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PBS-Ken Burns-The Viet Nam War

Discussion in 'Veterans' started by mdj696, Sep 19, 2017.

  1. AK Hunter

    AK Hunter G&G Evangelist

    Here is the link to watch them if you want to see them on your own time.
    mdj696 and ncnascarlady like this.
  2. mdj696

    mdj696 G&G Evangelist

    Here's a picture I have framed. Took picture during convoy route 13 between An Loc and Dian (pronounced Zion). Early 1968. Johnny Grimes driving. Tank on side of road pulling convoy security. 0985730-R1-E058.jpg

  3. mdj696

    mdj696 G&G Evangelist

    Above "tank" is really what we called dusters, twin 40mm. Guns were great. Tracks were garbage. We had 2, 1 to tow the other one in. Consant oil and fuel leaks. M-Jones-D142-LG.jpg
    Rocky7 and AK Hunter like this.
  4. john_r

    john_r G&G Evangelist

    Jax, Fla
    FWIW. I didn’t watch the series, and I was 10 when the war ended.

    'BEYOND SHAMEFUL': DON'T FALL FOR THIS DECEITFUL VIETNAM FLICK by Major General Patrick Brady, USA, Retired 11/01/17

    Major General Patrick Brady exposes startling omissions, distorted facts in war film

    Editor's note: Major General. Patrick Brady is a recipient of the United States military's highest decoration, the Medal of Honor. He is former president of the Medal of Honor Society.

    [General Brady’s full biography is a good read, as is his MOH citation:]

    Needless to say, Ken Burns' "documentary," "The Vietnam War," has caught the attention of Vietnam veterans. Except for the John Kerryites, the feedback is decidedly negative.

    Burns' obsequious devotion to the Vietnam-era media narrative is breathtaking. Many call Burns' "Vietnam" a hatchet job. That attitude certainly has merit, but I barely got past Tet when it was clear to me that what Burns was doing was more subtle than a hatchet job. A better description is: Burns damned us – not only the veterans, but America as well – with faint praise.

    He uses a deceitful journalistic tool of gathering token credibility bites from those on the other side of his preordained narrative in an effort to appear objective. Burns' "Vietnam" is plagued with media malfeasance including obfuscation, omission and some really messed up moral equivalences.

    North Vietnam would have fallen in weeks if the American media had been there and treated it as they did our efforts in the South. The GIs knew this and would often declare that we should not fear the enemy – they will only take your life. Instead, they'd say, fear the media because they will steal your honor.

    In Burns' effort to highlight the GI disdain for Vietnam's people, I was amazed to learn that we ridiculed their homes by calling them hooches. Really? We called our own living quarters hooches. And mama-san was a term of endearment for our hooch maids, not in any way an insult.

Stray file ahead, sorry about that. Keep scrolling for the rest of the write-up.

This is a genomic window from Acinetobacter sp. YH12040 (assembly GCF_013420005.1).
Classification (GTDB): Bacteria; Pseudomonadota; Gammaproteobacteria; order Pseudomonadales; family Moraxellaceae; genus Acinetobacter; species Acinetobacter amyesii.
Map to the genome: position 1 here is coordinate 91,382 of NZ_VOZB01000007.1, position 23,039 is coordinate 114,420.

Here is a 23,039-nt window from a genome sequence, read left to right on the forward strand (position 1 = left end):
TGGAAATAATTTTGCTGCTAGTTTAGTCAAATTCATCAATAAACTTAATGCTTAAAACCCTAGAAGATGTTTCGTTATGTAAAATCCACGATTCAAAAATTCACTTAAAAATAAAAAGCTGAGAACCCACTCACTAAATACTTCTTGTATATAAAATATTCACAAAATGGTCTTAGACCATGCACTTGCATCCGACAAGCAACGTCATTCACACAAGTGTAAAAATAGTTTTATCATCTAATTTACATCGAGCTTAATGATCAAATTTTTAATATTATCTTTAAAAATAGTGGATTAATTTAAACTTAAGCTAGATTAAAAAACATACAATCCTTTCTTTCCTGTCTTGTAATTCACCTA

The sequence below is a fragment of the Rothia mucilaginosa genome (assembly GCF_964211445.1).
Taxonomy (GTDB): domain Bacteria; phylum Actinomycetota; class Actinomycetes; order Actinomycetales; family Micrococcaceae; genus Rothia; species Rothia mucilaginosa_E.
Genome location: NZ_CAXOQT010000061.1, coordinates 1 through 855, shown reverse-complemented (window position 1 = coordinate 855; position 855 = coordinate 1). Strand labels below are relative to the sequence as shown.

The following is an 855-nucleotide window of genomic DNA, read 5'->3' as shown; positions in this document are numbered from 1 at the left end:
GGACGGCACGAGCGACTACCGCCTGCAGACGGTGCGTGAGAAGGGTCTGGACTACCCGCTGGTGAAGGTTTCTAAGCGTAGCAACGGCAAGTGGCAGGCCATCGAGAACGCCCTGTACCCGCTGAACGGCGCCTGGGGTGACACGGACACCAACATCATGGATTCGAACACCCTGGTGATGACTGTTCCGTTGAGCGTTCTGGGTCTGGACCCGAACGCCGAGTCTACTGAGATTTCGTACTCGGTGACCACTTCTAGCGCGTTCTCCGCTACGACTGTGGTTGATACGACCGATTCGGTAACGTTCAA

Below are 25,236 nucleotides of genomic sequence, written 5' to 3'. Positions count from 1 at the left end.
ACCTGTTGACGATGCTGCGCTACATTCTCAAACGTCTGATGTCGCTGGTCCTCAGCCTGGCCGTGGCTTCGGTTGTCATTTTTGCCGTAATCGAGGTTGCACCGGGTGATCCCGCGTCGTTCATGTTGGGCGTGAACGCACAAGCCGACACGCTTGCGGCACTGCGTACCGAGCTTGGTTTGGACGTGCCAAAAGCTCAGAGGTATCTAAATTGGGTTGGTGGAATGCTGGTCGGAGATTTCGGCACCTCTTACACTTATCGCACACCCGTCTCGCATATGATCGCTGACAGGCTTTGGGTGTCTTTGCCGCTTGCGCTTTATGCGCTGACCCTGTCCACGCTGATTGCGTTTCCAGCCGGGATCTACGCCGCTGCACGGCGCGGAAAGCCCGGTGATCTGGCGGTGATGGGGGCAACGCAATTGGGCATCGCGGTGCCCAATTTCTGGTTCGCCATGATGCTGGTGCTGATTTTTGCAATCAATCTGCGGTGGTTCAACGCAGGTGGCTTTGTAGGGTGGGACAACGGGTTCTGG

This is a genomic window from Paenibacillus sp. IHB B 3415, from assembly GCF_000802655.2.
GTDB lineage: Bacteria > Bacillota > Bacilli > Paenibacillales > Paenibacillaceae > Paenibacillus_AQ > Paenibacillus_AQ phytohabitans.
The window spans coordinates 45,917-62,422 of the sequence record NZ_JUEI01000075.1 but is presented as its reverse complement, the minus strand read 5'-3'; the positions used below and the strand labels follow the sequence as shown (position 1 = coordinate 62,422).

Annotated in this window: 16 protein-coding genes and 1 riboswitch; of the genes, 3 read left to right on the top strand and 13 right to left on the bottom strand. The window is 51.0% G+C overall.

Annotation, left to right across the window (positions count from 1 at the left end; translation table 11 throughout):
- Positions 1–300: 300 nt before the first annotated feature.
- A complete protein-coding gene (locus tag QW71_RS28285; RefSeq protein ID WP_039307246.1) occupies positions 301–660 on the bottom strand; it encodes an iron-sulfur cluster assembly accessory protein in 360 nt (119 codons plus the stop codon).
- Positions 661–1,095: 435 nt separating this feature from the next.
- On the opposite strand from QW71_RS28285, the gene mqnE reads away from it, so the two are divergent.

The Grantonian remark that U.S. Army Gen. Creighton Abrams "drank a lot" disturbed me. What was the point? That he was a drunk? I knew Abrams, and he was unquestionably one of the greatest soldiers we ever produced. I never heard a word about him drinking a lot.

    I was especially disturbed by the notion that we wouldn't carry the Vietnamese dead. In one tour in Vietnam, my unit and other helicopter ambulance units ("Dustoff"), carried hundreds of Vietnamese dead, as well as Communist dead and wounded.

    Burns repeats Walter Cronkite's apocalyptic version of Tet despite the fact that it was surely one of the greatest military victories in the history of warfare. We killed 41,000 and captured 2,500 of 84,000 enemy combatants. Gen. Vo Nguyan Giap, the Communists' supreme commander, was ready to quit. (Years later, I would represent Army Gen. William Westmoreland in a visit with Giap, who was willing to go on the record with Westy and admit what a catastrophe Tet was for his side.) Yet it was portrayed as a defeat, thanks to the likes of Uncle Walter, who had his nose up Ho Chi Minh's posterior. It was like America turned around after Normandy and retreated across the English Channel or George Washington quitting after Yorktown.

    Burns repeatedly reminds us that we didn't understand the Vietnamese. How then do we understand that they would vote for a Communist over a nationalist? As for Ngo Dinh Diem's popularity, it is worth emphasizing that after the Vietnam division of 1954, hundreds of thousands fled Ho Chi Minh's North in favor of Diem in the South. How many went North? We have no idea of Ho's popularity since Communists don't do polls.

    More at the link above.